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My hometown, Portland, Ore., has a serious homelessness problem. Portland is often called the City of Bridges — more than a dozen cross the Willamette and Columbia rivers — and beneath almost all, at one time or another, one sees miserable-looking camps constructed of tents, plastic tarps and shopping carts. It's impossible to avoid running into homeless people downtown, where ragged people sleep on park benches and in doorways.

Some activists believe there's an easy solution: All the city needs to do is fund social services generously enough to treat the root causes — such as addiction and mental illness, get the homeless some job training and move them into affordable housing.

But what if a significant portion of Portland's homeless people won't accept that kind of assistance? One local charity, Union Gospel Mission, offers a program that includes addiction treatment, counseling, work therapy and free room and board for up to two years, but it recently had 10 spaces available that nobody wanted.

"They don't want to stop using drugs," explains Doug, a formerly homeless young man in the program who will be soon starting college and majoring in psychology. "It's hard for some of them to deal with other people and structure."

"What they want is to live the way they've been living, only inside and for free," says David Willis, the program's homeless services director. "Most of them don't want to change."

If this argument is right, then Portland should strive to mitigate, rather than eradicate its homelessness problem; and it may have inadvertently hit upon an ingenious way to do just that.

Back in 2000, a group of homeless people, tired of getting rousted from doorways downtown, pushed their shopping carts together under a bridge, pitched some tents and called the place home. The city chased them from that spot, so they moved to another bridge and got tossed out again. Realizing that these people weren't going away, the city finally relented and allowed them to pitch their tents on a city-owned lot near a drainage canal — across from the Columbia River Correctional Institution, a state-run prison, and on the other side of the fence from Portland International Airport.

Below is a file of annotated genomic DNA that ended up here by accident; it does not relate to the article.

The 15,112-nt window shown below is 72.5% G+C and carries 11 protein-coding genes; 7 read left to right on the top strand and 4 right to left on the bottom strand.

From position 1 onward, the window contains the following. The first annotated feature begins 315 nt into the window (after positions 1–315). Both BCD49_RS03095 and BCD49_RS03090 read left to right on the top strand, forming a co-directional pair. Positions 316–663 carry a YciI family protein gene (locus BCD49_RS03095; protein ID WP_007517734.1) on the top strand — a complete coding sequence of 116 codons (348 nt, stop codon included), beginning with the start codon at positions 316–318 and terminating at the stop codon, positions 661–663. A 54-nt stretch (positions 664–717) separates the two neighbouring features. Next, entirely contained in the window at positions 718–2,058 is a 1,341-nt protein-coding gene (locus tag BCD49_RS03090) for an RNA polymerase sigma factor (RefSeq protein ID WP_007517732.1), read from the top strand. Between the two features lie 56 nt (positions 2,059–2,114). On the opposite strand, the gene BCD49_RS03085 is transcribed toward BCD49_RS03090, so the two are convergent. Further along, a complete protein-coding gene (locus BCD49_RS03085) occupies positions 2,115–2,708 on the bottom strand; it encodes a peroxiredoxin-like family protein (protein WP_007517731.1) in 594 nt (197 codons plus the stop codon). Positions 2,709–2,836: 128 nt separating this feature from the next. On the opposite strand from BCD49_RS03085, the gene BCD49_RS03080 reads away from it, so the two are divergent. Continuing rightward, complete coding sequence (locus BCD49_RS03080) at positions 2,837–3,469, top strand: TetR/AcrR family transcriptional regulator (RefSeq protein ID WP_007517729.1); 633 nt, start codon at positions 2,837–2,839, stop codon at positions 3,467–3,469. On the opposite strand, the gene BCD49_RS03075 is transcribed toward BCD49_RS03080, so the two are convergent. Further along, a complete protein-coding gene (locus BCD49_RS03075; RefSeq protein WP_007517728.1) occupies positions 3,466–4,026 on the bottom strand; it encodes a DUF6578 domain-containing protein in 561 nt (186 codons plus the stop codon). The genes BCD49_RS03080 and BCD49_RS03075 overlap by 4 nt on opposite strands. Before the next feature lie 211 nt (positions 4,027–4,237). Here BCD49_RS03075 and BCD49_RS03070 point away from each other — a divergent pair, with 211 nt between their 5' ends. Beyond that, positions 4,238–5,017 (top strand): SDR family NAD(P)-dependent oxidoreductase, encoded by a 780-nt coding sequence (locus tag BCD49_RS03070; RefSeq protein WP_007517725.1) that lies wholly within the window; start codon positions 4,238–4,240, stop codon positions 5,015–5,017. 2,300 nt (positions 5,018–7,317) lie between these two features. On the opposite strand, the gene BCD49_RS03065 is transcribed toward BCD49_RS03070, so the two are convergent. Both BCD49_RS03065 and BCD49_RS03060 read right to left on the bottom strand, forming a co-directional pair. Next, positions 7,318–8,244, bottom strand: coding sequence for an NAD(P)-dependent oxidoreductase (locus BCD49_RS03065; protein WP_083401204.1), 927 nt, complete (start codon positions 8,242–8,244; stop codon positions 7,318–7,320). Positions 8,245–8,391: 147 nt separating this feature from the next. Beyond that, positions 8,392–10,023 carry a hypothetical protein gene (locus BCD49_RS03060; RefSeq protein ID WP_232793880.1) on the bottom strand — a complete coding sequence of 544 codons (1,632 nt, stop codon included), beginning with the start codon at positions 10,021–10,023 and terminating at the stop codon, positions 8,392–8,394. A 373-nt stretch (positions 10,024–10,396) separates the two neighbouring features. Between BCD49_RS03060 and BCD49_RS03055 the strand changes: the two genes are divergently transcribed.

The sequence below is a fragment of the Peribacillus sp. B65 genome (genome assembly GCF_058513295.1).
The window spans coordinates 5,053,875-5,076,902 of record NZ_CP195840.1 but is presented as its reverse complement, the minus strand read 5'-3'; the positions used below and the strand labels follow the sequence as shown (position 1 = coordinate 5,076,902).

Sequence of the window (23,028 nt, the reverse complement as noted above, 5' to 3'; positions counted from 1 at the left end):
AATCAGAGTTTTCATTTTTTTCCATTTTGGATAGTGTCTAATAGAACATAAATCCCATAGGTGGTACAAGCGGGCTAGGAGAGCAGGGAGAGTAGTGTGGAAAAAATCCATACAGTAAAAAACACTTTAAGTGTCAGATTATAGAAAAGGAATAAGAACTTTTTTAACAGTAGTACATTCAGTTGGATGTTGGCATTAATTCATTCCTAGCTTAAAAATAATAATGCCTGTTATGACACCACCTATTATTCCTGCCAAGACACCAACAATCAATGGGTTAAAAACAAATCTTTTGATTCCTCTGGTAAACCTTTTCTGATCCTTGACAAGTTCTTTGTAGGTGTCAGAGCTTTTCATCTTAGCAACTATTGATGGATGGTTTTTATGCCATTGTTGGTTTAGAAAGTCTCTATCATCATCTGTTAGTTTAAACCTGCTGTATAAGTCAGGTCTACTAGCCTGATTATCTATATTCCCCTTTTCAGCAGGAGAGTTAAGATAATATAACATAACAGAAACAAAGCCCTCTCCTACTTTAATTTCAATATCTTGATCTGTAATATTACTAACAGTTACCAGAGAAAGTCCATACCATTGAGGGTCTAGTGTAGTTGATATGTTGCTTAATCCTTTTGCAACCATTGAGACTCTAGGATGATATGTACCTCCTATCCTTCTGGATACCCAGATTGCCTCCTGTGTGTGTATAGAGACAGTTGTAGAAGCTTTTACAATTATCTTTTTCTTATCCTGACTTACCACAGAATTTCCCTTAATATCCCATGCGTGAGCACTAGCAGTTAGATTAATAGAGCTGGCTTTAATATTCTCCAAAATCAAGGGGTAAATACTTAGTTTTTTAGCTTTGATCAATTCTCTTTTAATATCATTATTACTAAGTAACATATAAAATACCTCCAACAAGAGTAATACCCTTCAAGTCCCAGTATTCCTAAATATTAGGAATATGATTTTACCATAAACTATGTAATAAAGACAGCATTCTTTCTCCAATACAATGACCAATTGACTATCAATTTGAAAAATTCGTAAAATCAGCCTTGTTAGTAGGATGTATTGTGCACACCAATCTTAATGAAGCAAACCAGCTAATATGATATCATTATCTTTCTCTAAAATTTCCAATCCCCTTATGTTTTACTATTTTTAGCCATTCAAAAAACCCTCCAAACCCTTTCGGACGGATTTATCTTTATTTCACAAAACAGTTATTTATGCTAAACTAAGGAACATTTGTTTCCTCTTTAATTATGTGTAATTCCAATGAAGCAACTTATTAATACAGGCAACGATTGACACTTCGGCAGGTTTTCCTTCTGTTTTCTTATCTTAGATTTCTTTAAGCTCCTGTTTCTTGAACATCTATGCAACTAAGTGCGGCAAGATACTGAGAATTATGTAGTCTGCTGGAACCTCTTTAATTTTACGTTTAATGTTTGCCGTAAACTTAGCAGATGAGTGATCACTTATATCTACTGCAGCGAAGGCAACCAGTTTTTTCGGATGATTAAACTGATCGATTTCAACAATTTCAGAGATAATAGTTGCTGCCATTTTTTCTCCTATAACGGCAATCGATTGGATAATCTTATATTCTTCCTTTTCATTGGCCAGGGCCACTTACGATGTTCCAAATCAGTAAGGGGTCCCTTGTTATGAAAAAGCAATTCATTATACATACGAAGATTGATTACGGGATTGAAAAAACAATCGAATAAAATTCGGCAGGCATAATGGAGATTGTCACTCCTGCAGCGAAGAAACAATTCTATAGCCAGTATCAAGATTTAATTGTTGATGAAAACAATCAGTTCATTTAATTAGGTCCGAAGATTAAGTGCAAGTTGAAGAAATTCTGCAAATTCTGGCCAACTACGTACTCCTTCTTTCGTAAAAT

From Portland officials' point of view, the location was perfect. They wouldn't hear complaints from the neighbors because there weren't any neighbors. The homeless campers dubbed their site Dignity Village, with the motto, "Out of the Doorways."

When I drove out to visit, I expected Dignity Village to look like a cross between a refugee camp and a slum — but it doesn't. After the residents found themselves with a permanent location, they upgraded their accommodations by scrounging together as much money as they could — from donations and panhandling to odd jobs and recycling bottles and cans — to purchase cast-off and recycled materials for the construction of what Portlanders call "tiny houses."

The atmosphere in Dignity Village is surprisingly pleasant — friendly, orderly, even civilized. The streets are quiet because nobody owns a car. Dignity Village costs local taxpayers nothing. Residents pay all their own utility bills, including $35 a month for space rent. They pitch in to pay for community water, electricity, garbage collection and a shared wireless Internet account. Many residents have jobs, though they aren't full-time. One guy mows lawns. Another chops and sells firewood.

Residents pay their own bills. They work. They take care of each other. They're drastically at odds with the stereotypical homeless person — yet many of them were stereotypical homeless people, sleeping under bridges, pushing around shopping carts, and all the rest of it. It wouldn't have happened without the city's blessing and help, but it's not a big-government program — it's not any kind of program.

Granted, Dignity Village wouldn't work for everyone. What about the mentally ill? What about substance abusers who can't or won't change? Cities should of course do everything they can to help people get off the streets and into traditional housing, but, in the meantime, Dignity Village is a great deal better than nothing.

The people living there used to sleep in doorways and under bridges; they don't anymore.

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